Norway suspect 'not legally insane'
Norway massacre suspect Anders Behring Breivik is unlikely to be declared legally insane, the head of the panel that will review his psychiatric evaluation has said.
Dr Tarjei Rygnestad, who heads the Norwegian Board of Forensic Medicine, said that Breivik appears to have been in control of his actions.
In Norway, an insanity defence requires that a defendant was in a state of psychosis during the crime, meaning he lost contact with reality to the point that he's no longer in control.
"It's not very likely he was psychotic," Dr Rygnestad said.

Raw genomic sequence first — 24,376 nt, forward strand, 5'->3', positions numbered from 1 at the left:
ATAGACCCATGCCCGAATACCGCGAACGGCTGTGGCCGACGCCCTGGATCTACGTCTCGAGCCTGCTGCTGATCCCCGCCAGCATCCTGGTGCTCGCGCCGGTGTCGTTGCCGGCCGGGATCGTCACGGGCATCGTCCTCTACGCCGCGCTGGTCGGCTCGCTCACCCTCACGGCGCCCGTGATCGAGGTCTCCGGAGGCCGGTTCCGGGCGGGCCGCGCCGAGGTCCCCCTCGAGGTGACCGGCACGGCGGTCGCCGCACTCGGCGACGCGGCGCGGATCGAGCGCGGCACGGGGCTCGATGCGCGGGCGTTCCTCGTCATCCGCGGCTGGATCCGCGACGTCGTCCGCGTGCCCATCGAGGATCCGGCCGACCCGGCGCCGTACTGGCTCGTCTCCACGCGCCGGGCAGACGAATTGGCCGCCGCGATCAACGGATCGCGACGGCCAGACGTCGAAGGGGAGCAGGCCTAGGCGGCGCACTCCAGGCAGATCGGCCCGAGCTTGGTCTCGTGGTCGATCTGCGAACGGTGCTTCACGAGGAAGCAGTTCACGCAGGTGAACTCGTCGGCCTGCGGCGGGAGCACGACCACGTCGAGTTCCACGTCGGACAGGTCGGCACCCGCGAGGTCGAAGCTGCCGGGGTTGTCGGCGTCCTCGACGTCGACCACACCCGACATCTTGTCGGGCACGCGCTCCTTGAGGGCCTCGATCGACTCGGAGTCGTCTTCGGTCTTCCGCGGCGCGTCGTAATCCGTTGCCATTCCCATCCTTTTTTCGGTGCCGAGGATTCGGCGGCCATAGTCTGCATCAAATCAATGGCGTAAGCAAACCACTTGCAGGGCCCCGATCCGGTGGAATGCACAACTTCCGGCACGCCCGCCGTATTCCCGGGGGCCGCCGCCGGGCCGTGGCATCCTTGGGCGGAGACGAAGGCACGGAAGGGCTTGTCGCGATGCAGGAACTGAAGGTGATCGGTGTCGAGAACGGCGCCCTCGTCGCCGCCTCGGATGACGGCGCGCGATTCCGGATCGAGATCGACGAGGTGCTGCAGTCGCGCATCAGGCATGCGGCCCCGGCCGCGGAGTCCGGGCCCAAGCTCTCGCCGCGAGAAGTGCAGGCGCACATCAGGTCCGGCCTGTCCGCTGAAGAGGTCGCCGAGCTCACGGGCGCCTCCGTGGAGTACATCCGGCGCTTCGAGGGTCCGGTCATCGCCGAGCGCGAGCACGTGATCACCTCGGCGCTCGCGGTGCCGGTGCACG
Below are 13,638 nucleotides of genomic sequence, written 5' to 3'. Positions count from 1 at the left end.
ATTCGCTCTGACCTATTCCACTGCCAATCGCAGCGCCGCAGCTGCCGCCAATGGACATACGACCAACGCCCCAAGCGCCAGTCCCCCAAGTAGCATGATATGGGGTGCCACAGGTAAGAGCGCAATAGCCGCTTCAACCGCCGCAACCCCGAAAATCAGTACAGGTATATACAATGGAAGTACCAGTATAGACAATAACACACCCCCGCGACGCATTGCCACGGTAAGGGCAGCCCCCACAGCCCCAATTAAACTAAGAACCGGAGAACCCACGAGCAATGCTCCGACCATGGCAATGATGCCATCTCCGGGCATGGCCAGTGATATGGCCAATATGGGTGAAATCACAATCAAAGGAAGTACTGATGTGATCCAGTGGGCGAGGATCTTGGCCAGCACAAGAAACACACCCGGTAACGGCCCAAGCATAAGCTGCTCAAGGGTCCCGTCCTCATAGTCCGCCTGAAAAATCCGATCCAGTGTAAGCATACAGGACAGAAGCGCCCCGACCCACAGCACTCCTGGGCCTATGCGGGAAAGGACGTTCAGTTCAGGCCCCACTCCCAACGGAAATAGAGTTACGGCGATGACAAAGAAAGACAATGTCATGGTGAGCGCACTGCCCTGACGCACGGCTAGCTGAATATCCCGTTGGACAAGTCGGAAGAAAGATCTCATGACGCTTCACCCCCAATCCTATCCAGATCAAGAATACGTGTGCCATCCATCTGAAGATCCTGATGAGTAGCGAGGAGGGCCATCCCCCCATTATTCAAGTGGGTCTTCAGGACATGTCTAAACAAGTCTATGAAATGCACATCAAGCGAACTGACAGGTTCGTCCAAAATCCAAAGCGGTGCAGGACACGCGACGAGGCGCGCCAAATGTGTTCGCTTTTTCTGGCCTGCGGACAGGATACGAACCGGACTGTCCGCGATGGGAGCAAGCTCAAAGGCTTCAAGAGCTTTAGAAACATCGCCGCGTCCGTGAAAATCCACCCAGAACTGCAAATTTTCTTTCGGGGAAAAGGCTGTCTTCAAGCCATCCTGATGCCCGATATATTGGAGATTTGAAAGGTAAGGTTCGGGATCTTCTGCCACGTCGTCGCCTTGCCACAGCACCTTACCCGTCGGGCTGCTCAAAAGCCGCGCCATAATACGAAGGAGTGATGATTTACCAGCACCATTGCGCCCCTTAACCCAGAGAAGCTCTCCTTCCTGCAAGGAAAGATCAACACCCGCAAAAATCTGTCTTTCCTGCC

The board must review and approve an evaluation conducted by two court-appointed psychiatrists before a judge decides whether Breivik can be held criminally liable.
The 32-year-old Norwegian has confessed to setting off a car bomb that killed eight people in downtown Oslo and then gunning down scores of young people from the left-leaning Labour Party at their annual retreat on an island north-west of the capital. Sixty-nine of them died.